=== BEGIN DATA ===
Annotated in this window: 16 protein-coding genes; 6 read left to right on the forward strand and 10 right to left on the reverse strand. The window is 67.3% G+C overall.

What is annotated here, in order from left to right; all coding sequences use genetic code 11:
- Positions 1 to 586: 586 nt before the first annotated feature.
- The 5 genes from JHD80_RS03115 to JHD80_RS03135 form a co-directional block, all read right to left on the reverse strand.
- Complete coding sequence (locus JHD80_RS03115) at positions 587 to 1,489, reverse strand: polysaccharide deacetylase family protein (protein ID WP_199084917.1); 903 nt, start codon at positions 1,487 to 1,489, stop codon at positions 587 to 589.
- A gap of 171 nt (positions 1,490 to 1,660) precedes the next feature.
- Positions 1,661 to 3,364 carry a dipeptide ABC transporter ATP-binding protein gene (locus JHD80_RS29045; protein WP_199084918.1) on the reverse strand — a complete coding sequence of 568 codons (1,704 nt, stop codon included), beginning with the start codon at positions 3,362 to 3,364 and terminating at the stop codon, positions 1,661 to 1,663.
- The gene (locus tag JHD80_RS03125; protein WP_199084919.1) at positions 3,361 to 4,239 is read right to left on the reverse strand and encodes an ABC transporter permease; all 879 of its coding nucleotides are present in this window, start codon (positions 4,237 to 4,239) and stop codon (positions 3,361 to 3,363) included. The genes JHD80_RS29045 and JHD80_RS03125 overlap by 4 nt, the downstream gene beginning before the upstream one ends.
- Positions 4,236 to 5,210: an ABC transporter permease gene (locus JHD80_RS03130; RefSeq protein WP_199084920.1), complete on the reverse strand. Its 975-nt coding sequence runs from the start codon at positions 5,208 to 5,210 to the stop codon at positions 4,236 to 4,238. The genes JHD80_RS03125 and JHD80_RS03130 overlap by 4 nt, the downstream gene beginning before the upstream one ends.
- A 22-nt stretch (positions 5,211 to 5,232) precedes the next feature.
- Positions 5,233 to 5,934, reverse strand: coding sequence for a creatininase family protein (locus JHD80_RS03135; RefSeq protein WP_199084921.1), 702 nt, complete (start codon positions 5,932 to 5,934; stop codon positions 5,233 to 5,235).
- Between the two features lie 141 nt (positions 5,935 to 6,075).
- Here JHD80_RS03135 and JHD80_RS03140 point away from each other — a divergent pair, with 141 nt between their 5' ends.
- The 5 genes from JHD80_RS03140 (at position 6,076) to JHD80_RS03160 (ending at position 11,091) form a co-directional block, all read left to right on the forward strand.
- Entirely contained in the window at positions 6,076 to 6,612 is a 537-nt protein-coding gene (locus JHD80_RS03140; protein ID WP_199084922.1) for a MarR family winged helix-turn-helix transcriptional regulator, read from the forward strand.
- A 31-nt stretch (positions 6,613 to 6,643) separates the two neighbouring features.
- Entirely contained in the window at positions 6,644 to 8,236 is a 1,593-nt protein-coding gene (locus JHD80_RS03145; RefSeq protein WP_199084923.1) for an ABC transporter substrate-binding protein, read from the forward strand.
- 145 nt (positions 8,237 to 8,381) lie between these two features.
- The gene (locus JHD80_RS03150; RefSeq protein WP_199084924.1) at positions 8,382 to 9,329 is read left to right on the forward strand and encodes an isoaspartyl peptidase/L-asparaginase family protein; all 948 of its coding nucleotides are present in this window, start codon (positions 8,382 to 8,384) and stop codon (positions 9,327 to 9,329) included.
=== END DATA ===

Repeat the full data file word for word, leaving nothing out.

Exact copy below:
Annotated in this window: 16 protein-coding genes; 6 read left to right on the forward strand and 10 right to left on the reverse strand. The window is 67.3% G+C overall.

What is annotated here, in order from left to right; all coding sequences use genetic code 11:
- Positions 1 to 586: 586 nt before the first annotated feature.
- The 5 genes from JHD80_RS03115 to JHD80_RS03135 form a co-directional block, all read right to left on the reverse strand.
- Complete coding sequence (locus JHD80_RS03115) at positions 587 to 1,489, reverse strand: polysaccharide deacetylase family protein (protein ID WP_199084917.1); 903 nt, start codon at positions 1,487 to 1,489, stop codon at positions 587 to 589.
- A gap of 171 nt (positions 1,490 to 1,660) precedes the next feature.
- Positions 1,661 to 3,364 carry a dipeptide ABC transporter ATP-binding protein gene (locus JHD80_RS29045; protein WP_199084918.1) on the reverse strand — a complete coding sequence of 568 codons (1,704 nt, stop codon included), beginning with the start codon at positions 3,362 to 3,364 and terminating at the stop codon, positions 1,661 to 1,663.
- The gene (locus tag JHD80_RS03125; protein WP_199084919.1) at positions 3,361 to 4,239 is read right to left on the reverse strand and encodes an ABC transporter permease; all 879 of its coding nucleotides are present in this window, start codon (positions 4,237 to 4,239) and stop codon (positions 3,361 to 3,363) included. The genes JHD80_RS29045 and JHD80_RS03125 overlap by 4 nt, the downstream gene beginning before the upstream one ends.
- Positions 4,236 to 5,210: an ABC transporter permease gene (locus JHD80_RS03130; RefSeq protein WP_199084920.1), complete on the reverse strand. Its 975-nt coding sequence runs from the start codon at positions 5,208 to 5,210 to the stop codon at positions 4,236 to 4,238. The genes JHD80_RS03125 and JHD80_RS03130 overlap by 4 nt, the downstream gene beginning before the upstream one ends.
- A 22-nt stretch (positions 5,211 to 5,232) precedes the next feature.
- Positions 5,233 to 5,934, reverse strand: coding sequence for a creatininase family protein (locus JHD80_RS03135; RefSeq protein WP_199084921.1), 702 nt, complete (start codon positions 5,932 to 5,934; stop codon positions 5,233 to 5,235).
- Between the two features lie 141 nt (positions 5,935 to 6,075).
- Here JHD80_RS03135 and JHD80_RS03140 point away from each other — a divergent pair, with 141 nt between their 5' ends.
- The 5 genes from JHD80_RS03140 (at position 6,076) to JHD80_RS03160 (ending at position 11,091) form a co-directional block, all read left to right on the forward strand.
- Entirely contained in the window at positions 6,076 to 6,612 is a 537-nt protein-coding gene (locus JHD80_RS03140; protein ID WP_199084922.1) for a MarR family winged helix-turn-helix transcriptional regulator, read from the forward strand.
- A 31-nt stretch (positions 6,613 to 6,643) separates the two neighbouring features.
- Entirely contained in the window at positions 6,644 to 8,236 is a 1,593-nt protein-coding gene (locus JHD80_RS03145; RefSeq protein WP_199084923.1) for an ABC transporter substrate-binding protein, read from the forward strand.
- 145 nt (positions 8,237 to 8,381) lie between these two features.
- The gene (locus JHD80_RS03150; RefSeq protein WP_199084924.1) at positions 8,382 to 9,329 is read left to right on the forward strand and encodes an isoaspartyl peptidase/L-asparaginase family protein; all 948 of its coding nucleotides are present in this window, start codon (positions 8,382 to 8,384) and stop codon (positions 9,327 to 9,329) included.